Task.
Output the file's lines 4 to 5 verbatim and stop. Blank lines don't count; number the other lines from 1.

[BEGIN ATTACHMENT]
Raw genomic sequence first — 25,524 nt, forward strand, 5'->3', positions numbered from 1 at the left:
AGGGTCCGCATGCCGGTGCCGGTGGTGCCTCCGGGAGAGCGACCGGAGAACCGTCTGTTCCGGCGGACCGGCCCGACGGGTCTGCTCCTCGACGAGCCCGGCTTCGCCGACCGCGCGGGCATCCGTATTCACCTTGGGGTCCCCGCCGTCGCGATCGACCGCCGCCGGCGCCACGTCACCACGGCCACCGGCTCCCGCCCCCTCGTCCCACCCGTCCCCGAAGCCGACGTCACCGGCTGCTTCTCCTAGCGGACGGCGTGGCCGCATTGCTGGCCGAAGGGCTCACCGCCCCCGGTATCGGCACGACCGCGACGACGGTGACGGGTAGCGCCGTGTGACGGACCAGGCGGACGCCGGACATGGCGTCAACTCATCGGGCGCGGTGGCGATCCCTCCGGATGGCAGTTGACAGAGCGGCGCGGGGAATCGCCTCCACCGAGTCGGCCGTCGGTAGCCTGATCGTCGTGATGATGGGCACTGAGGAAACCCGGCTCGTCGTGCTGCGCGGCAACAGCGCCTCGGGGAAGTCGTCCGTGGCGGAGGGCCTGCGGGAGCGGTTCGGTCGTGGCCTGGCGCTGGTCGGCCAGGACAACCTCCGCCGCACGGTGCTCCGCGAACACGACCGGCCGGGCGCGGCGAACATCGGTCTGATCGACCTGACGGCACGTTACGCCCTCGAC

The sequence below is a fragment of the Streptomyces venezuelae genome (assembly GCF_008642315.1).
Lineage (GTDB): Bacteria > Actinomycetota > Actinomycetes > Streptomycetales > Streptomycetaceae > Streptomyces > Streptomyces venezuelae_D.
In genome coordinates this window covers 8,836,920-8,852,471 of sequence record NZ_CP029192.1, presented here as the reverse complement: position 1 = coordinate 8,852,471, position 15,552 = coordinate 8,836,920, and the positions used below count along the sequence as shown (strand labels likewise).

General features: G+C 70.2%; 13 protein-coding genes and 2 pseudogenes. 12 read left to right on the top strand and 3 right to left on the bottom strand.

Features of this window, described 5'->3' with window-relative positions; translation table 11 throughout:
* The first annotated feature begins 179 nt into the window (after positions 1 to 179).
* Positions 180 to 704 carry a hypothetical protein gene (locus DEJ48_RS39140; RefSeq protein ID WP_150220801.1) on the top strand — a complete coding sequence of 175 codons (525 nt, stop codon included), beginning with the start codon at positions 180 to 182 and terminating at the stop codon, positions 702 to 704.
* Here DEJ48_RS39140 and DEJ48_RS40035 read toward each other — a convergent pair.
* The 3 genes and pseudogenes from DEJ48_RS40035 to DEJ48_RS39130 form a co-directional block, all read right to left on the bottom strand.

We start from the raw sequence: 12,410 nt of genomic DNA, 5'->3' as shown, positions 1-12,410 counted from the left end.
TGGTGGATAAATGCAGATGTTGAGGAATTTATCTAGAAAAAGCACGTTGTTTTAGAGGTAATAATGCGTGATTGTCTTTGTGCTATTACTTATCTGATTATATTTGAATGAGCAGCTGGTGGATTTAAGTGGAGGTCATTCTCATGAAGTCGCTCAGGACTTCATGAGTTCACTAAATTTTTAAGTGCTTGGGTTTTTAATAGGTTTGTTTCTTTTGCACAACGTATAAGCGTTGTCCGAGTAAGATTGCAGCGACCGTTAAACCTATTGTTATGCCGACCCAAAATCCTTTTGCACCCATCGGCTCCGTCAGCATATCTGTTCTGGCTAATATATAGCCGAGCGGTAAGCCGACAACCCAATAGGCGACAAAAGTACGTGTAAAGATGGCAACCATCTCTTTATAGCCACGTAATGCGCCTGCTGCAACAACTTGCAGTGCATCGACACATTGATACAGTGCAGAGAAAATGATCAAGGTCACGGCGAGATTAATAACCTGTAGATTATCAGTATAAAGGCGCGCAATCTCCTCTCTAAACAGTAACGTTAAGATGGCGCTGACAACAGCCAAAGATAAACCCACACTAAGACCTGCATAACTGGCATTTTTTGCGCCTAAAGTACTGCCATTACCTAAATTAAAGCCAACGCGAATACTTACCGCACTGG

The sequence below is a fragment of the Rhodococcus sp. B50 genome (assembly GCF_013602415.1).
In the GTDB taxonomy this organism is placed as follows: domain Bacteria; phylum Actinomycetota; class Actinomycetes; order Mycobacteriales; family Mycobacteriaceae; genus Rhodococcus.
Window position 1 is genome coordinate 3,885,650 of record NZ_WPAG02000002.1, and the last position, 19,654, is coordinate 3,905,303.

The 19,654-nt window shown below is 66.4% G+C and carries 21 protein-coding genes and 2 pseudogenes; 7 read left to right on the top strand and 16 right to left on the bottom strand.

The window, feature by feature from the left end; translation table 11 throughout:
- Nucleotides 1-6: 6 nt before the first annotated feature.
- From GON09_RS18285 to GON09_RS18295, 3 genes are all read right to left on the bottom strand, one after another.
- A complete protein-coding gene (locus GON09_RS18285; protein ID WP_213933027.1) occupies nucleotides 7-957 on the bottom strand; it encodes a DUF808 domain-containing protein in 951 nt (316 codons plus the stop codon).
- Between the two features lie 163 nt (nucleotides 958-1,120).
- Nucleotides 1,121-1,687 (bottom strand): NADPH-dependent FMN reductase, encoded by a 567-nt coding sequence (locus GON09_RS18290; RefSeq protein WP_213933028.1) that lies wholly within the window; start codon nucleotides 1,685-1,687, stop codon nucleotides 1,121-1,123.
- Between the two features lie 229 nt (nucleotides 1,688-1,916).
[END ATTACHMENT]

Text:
Lineage (GTDB): Bacteria > Actinomycetota > Actinomycetes > Streptomycetales > Streptomycetaceae > Streptomyces > Streptomyces venezuelae_D.
In genome coordinates this window covers 8,836,920-8,852,471 of sequence record NZ_CP029192.1, presented here as the reverse complement: position 1 = coordinate 8,852,471, position 15,552 = coordinate 8,836,920, and the positions used below count along the sequence as shown (strand labels likewise).